FAQ series: What is indoor farming? 

 
 
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FAQ Series: What is indoor farming?

An indoor farm does what it says on the tin: grows plants inside. Most people are familiar with greenhouses, this is indoor farming at its simplest: plants grown inside using sunlight, soil and water. There are lots of other types of indoor farms too including vertical, aquaponic, hydroponic and aeroponic.

In this blog, we will have a look at each of these types of farms, the differences between them and why they’re important.


Greenhouse 

A greenhouse, sometimes called a glasshouse, is a building made from predominantly transparent material that’s used to offer protection when growing tender or out-of-season crops. Industrial greenhouses, the kind used to produce the food you find on supermarket shelves, differ greatly from those you find in back gardens and allotments up and down the country. For a start, they’re much larger, spanning acres rather than meters, and are typically home to high-tech precision farming technology. At optimal growing conditions, each acre in the greenhouse yields as much lettuce as 10 outdoor acres and cuts the need for chemicals by 97% but can’t always be used year-round.

It would be hard to find a place more enthusiastic about greenhouse farming than the Netherlands. In the southern region of Westland, greenhouses cover 80% of cultivated land. These high output measures began almost twenty years ago when the Netherlands made a national commitment to sustainable agriculture with the goal of producing twice as much food using half as many resources.

Vertical farm 

Vertical farming is a way of minimising the physical footprint of a farm by stacking plants on shelves. Because of this, plants are typically grown in trays on a growing medium (hemp, fabric, coconut fibers, etc.) instead of in the ground. Instead of coming from the sun, like in a greenhouse, electric lighting provides the light for photosynthesis, typically using LEDs. Nutrients that would usually be found in the soil are delivered through water either as a liquid (in aquaponics and hydroponics) or as a mist (in aeroponics).

Because you don’t need sunlight, rain or fertile land, vertical farms are often associated with urban agriculture, but this does not have to be the case. It can be a useful tool in rural areas too, for example in crop propagation or farm diversification. Vertical farms can be used to extend the growing season for farmers. Because you are not dependent on the weather outside, you can harvest crops all year round, 365 days a year.

Hydroponic 

Hydroponics is a method of growing plants without soil. Instead, the plant’s roots hang down into a nutrient-rich water. Plants grown hydroponically have been shown to grow 25-30% faster than those grown in soil. Hydroponics can be used in both greenhouses, making use of sunlight, or in vertical farms, under LED lighting.

Aeroponic

Aeroponics is similar to hydroponics but instead of the roots hanging down into a nutrient solution, they hang down into a nutrient-dense mist. Because the roots are not underwater, they have better access to oxygen and carbon dioxide. This has been shown to result in a 70% increase in growth rate compared to hydroponics, which is faster than field growing.

Aquaponic 

Aquaponics is, in essence, a form of hydroponics but instead of dissolving nutrients in water, you use the wastewater from aquaculture. Excretions from aquatic animals accumulate in the water. This effluent-rich water is then fed into a hydroponic system where the by-products are broken down into nitrates that are then absorbed by the plants as nutrients. The cleaned water is then recirculated back to the aquaculture system.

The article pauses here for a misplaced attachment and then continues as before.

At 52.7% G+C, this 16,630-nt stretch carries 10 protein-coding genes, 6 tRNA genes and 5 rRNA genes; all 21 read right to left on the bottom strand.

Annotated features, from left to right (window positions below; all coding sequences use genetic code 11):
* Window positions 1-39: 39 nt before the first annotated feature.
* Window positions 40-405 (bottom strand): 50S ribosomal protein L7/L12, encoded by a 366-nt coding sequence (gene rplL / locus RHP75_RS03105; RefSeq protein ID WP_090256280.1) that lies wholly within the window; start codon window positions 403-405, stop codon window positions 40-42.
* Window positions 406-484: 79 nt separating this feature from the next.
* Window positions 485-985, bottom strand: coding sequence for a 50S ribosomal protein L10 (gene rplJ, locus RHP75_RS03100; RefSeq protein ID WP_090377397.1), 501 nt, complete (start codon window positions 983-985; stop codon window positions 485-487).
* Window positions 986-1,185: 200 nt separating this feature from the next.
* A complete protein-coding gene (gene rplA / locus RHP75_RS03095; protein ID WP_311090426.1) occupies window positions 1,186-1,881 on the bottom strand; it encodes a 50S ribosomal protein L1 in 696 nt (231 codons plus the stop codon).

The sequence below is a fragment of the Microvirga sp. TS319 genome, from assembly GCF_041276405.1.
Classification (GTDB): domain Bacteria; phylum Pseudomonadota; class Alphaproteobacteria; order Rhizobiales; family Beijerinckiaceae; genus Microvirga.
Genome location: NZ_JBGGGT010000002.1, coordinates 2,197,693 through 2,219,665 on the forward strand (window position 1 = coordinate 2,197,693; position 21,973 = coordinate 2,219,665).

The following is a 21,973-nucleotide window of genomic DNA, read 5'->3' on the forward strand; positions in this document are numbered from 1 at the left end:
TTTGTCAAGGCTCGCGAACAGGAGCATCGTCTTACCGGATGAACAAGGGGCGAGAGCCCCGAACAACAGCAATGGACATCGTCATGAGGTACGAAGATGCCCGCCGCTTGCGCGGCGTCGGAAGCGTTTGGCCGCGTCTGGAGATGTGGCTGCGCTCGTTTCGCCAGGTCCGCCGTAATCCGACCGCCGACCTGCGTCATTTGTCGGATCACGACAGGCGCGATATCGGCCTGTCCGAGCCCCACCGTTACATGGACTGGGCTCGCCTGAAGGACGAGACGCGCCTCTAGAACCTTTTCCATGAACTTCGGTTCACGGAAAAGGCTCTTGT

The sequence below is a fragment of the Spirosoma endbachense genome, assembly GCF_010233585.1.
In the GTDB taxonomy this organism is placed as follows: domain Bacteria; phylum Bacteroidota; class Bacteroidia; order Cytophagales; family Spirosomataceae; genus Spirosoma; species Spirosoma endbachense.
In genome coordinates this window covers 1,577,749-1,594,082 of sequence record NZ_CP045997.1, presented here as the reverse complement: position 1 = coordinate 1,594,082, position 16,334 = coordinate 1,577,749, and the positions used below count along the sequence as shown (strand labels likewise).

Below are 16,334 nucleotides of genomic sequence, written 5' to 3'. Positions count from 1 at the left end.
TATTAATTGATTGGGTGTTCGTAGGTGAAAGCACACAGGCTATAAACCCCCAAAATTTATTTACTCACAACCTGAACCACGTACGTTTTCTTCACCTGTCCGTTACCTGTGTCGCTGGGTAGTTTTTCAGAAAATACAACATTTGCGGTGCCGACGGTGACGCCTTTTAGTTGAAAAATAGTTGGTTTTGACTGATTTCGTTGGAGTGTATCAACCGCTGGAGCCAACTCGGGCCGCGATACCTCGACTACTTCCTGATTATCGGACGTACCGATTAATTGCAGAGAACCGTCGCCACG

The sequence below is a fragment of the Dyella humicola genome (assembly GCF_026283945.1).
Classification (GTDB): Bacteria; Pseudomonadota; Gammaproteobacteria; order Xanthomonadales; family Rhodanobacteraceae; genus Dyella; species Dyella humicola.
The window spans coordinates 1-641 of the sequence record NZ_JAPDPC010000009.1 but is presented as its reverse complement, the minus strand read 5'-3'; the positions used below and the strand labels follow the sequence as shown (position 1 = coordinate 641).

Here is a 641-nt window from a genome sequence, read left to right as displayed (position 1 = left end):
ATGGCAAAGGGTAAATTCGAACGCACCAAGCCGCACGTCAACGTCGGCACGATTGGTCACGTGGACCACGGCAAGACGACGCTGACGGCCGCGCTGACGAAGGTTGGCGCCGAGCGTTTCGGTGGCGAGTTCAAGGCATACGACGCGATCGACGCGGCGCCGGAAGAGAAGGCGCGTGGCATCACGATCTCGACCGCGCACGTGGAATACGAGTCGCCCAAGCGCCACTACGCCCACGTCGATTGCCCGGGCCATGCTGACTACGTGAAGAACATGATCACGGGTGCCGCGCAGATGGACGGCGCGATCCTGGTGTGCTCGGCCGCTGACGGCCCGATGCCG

Resource distribution 

From childhood, we’ve been taught that plants need three things to grow: sunlight, water and soil. Unfortunately, sometimes these can be in short supply. Some places like Tromsø, Norway, have extreme light variation over the year. From November to January the sun doesn’t rise at all (this is called polar night) and anyone living in the UK can attest that we are not exactly oversupplied with sunshine either. Freshwater scarcity affects 4 billion people (two-thirds of the global population) for at least 1 month of the year and it affects half a billion people all year round. Finally, we’re losing soil at a rate of 24 billion tonnes a year. Generating just three centimeters of topsoil takes 1,000 years. According to a UN report, if we continue to lose soil at this rate we could run out well before the end of the century.

What does this have to do with indoor farming? 

Humanity must increase food production by 70% to feed nearly 10 billion people by 2050. We must achieve this with 25% less farmland, degraded soils and in an ever more unpredictable climate. Our existing methods of agriculture will not be enough to feed ourselves. Additionally, the majority of our ‘fresh’ produce is imported out of season, often traveling hundreds of miles to reach our plates. Lengthy supply chains result in a colossal environmental impact.

Many of these issues can be addressed by establishing localised, high-output indoor farms in and around cities. These indoor farms allow a country to improve its food security by providing a portion of its food without being dependent on favourable climatic conditions or imports. By situating these farms close to the consumer, they will be able to reduce food miles and food waste significantly - thus reducing the associated carbon emissions.

 
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